Paradoxically, many higher-income households weren't getting the SALT deduction, either. That's because the alternative minimum tax effectively wiped out many deductions, including SALT, for couples earning more than $250,000 a year. The tax law significantly defanged the A.M.T., meaning most of those households ended up getting a bit of a tax cut.

There are several major takeaway points from all this. First, it shows how inherently dishonest Democrats and their media accomplices are. They are of the left, and the left is devoid of any decency and scruples. These people will lie and cheat about anything and everything to satisfy their lust for power. Lying for 'the cause' is a badge of honor for them. 

The second point is even more depressing. The Times story illustrates how powerful the mainstream media still is and how terribly gullible people are to its propaganda. The left-wing media is clear and present danger to sound and honest government. 

The Times is coming clean now that the damage of the Democratic propaganda has been done. Who knows how many Republican seats were lost in the House in 2018 because people believed the GOP increased their taxes?  

On April 14, the day before the deadline for income tax filing, the New York Times admitted that the 2017 tax cut law resulted in most taxpayers paying less federal income tax. This is an amazing report from the mother ship of liberal propaganda. The Times had previously tacitly supported the dishonest claim that the Republican-sponsored tax reform which President Trump signed was a tax increase on the middle class.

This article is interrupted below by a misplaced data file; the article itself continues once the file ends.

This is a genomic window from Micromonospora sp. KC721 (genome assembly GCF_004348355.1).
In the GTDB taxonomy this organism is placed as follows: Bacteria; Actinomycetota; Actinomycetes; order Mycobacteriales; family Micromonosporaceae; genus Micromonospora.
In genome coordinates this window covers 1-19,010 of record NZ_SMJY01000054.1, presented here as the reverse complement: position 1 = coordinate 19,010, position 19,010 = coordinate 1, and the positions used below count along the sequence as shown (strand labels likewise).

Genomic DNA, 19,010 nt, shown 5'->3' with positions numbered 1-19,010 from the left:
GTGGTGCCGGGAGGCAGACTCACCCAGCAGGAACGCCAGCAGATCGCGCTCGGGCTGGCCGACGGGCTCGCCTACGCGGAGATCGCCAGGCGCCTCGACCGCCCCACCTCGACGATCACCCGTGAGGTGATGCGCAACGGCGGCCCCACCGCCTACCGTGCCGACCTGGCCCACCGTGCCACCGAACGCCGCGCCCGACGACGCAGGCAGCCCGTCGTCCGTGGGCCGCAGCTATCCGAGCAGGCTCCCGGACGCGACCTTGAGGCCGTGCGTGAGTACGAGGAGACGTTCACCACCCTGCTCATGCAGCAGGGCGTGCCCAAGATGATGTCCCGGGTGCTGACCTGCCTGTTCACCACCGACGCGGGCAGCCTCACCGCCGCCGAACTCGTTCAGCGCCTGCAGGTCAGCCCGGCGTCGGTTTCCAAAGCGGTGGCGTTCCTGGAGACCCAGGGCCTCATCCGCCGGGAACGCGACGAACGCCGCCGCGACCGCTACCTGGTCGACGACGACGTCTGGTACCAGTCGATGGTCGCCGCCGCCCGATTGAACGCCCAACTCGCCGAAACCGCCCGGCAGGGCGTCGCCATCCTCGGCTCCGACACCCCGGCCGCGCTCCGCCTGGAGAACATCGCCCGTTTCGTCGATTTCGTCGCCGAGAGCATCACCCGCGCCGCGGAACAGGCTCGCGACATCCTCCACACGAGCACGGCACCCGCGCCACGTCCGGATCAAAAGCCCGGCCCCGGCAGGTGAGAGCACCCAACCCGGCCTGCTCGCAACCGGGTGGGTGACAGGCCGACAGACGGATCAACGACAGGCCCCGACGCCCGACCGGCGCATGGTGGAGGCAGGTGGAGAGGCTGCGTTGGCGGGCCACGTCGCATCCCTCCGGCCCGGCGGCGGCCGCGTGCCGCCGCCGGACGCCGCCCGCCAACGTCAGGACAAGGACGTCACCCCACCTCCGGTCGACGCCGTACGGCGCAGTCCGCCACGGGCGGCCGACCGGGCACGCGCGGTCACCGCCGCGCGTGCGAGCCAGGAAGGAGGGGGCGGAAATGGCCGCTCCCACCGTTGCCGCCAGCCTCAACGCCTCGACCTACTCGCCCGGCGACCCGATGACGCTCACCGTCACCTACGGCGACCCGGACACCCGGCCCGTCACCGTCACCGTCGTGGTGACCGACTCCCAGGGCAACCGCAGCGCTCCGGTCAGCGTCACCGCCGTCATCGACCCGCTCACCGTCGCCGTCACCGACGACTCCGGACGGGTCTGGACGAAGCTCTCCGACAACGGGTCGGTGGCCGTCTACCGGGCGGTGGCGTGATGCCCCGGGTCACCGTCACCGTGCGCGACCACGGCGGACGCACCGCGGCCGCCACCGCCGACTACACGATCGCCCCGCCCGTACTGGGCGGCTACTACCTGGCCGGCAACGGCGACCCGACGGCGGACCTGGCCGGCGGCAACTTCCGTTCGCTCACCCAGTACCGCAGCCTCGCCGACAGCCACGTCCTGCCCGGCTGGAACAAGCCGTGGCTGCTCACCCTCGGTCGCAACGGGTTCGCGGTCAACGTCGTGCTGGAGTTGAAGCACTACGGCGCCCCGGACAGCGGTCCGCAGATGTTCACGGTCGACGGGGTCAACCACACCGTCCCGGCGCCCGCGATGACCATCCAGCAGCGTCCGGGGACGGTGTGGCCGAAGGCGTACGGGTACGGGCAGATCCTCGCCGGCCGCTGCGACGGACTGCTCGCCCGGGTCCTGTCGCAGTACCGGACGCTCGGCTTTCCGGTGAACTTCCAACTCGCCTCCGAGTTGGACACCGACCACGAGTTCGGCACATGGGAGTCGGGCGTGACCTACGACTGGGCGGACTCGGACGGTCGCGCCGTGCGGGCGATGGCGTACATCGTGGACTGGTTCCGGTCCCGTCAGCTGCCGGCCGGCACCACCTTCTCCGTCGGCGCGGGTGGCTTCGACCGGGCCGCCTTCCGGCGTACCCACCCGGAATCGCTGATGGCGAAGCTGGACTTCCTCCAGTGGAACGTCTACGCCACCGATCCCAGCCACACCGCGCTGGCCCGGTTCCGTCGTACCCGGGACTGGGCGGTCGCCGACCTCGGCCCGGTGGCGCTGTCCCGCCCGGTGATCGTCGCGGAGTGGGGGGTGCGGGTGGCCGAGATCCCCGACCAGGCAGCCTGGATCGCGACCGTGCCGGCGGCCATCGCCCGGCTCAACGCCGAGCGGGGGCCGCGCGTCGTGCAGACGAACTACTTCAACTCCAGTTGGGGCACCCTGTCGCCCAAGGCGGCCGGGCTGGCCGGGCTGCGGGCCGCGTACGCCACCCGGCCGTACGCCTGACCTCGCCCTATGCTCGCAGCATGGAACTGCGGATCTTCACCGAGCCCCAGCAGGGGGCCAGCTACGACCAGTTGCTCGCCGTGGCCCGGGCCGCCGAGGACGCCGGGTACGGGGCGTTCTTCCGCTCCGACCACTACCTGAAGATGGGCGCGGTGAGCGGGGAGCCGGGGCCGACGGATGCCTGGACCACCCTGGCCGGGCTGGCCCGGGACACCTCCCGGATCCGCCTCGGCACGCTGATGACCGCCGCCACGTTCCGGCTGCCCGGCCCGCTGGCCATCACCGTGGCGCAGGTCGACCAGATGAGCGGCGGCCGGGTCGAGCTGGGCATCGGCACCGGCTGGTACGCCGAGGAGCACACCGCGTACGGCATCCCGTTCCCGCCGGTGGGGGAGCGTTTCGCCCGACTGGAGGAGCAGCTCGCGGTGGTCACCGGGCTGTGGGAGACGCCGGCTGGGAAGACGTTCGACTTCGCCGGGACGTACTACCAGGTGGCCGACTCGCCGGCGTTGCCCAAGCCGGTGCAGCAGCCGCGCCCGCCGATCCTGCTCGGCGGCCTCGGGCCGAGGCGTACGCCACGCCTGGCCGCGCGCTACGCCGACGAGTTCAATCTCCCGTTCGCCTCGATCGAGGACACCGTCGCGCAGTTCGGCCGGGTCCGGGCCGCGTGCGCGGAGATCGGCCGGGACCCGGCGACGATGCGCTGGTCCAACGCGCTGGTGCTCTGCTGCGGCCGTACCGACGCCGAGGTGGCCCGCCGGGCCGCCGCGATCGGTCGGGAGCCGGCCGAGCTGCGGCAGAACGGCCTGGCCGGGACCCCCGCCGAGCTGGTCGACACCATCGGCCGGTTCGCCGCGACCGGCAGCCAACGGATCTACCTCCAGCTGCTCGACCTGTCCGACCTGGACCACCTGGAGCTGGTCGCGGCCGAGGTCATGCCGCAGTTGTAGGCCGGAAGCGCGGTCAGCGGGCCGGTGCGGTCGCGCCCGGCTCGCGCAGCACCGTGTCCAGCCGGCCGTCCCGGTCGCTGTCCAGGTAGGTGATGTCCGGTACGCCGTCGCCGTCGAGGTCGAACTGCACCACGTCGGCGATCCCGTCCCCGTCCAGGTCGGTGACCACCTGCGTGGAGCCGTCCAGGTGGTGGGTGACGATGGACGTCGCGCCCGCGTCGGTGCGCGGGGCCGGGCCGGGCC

Times reporters Ben Casselman and Jim Tankersley now write:

Ever since President Trump signed the Republican-sponsored tax bill in December 2017, independent analyses have consistently found that a large majority of Americans would owe less because of the law. Preliminary data based on tax filings has shown the same.

Well, duh. When you cut the tax rate for middle-income earners, a group that makes up the great majority of taxpayers, how could it be otherwise? But despite this mathematical logic, polls found that most Americans believed they hadn't got a tax cut and that a large minority thought their taxes had actually increased, even though not even one in ten households actually saw an increase in federal taxes.

The Times piece came with a revealing bar chart from the independent Tax Policy Center, which shows the skepticism of various income groups verses reality of the tax cuts they received. For instance, households making $30,000 to $50,000 got a tax cut of 69.1% while only 36.1% think they got a tax cut. This finding is consistent across the entire income range.